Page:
The Animist Paradox

by Nik Gaffney - position paper for 'designing robotic artifacts' workshop, 16th October 2010 at NordiCHI 2010

Based on three assumptions; 1) that we are living in a “robot cargo cult”, 2) that animism and materialism are incompatible, and 3) that we need ways of better understanding contextually sensitive human-machine complexes if we are to successfully design semi-autonomous artefacts.

We are building machines to live up to our expectations of how they should behave, based on what we have been told they can do. Pop culture, cinema, science fiction are thick with description, yet our artefacts are often created in “imitative rituals that are conducted without understanding the underlying cause of a phenomenon.” We are living in a Robot Cargo Cult1). The central claim of “Animism, Rinri, Modernization”2) is that an Animist perspective on robotics, is at odds with the Materialist assumption that a robotic subjectivity is realistic, achievable and substrate independent. The animist position suggests ethics as an essential part of robotic development, while a materialist perspective suggests a flexible, rewritable, moral software as something independent.

Conversely, in “Bots on The Ground”3), it seems that an imposed subjectivity, identity or intent is inevitable. Hyper-functionalist, mine clearing robots, in a war zone, become trusted companions of the soldiers that use them. Robots designed with no sense of character or personality are imbued with such characteristics by virtue of their involvement in human activities. These perspectives provide insight into what may be a deeper relation, a shared contextuality that is often absent in the design, development and deployment of robotic systems. What changes with a materialist to animist shift? Are there points of compatibility?4) how does this affect the design, engineering and use of robots or semi-autonomous artefacts?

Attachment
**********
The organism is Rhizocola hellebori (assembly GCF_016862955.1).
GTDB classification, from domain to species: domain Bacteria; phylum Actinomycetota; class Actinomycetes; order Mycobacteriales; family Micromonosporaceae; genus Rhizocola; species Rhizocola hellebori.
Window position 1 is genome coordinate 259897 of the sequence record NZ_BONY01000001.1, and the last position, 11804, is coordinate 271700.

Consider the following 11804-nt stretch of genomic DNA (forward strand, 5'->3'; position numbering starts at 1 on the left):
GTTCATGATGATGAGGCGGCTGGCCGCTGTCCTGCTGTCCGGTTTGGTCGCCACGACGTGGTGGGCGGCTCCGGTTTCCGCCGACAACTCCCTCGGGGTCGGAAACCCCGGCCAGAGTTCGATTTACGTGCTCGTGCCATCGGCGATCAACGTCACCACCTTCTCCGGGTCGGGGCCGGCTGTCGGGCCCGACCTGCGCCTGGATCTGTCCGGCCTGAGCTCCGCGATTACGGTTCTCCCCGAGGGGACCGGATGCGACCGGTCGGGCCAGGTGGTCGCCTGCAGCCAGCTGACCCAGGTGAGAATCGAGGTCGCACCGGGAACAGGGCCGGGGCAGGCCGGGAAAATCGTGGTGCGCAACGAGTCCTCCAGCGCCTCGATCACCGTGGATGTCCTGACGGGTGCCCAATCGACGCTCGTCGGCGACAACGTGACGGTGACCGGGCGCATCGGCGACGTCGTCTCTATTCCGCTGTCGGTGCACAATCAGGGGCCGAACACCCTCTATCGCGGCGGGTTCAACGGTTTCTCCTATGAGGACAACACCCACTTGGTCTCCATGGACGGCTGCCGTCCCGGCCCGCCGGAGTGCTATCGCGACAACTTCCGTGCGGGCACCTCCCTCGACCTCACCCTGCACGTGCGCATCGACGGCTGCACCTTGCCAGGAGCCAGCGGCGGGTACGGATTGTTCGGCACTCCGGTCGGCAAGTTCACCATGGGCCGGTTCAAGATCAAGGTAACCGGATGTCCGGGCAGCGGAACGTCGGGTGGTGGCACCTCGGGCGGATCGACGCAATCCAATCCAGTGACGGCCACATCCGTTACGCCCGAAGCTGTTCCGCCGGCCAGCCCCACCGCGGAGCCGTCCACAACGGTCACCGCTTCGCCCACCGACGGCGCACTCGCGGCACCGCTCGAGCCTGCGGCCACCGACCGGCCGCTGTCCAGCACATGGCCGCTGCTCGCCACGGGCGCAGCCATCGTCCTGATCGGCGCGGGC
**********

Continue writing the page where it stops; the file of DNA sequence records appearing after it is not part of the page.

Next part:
There may be existing tools to help with this transition; for example, Panarchic5) control systems can provide the designer with the possibility to model “evolving hierarchical systems with multiple interrelated elements”, while Rosen Modeling Relations6) (or similar contextual modeling formalisms) may provide a theoretical grounding for highly context sensitive complex systems.

This suggests a series of shifts; from…

  1. accuracy to quirks
  2. repeatability to consistency
  3. error to ambiguity
  4. processing to play
  5. control to emergence
  6. mechanism to dynamism
  7. fragility to redundancy
  8. mono- to multi-

(…)

— see also; category robotics, project lirec


1)
Y. Fernaeus, et al. Are we living in a robot cargo cult? 2009.
2)
Naho KITANO. Animism, Rinri, Modernization; the Base of Japanese Robotics. ICRA 2007.
3)
Joel Garreau. Bots on The Ground. Washinton Post, Sunday, May 6, 2007.
4)
L. Steels. Talking Heads Experiment. 1998.
5)
C.S. Holling. Panarchy. 1985.
6)
R. Rosen. Anticipatory Systems. 1985.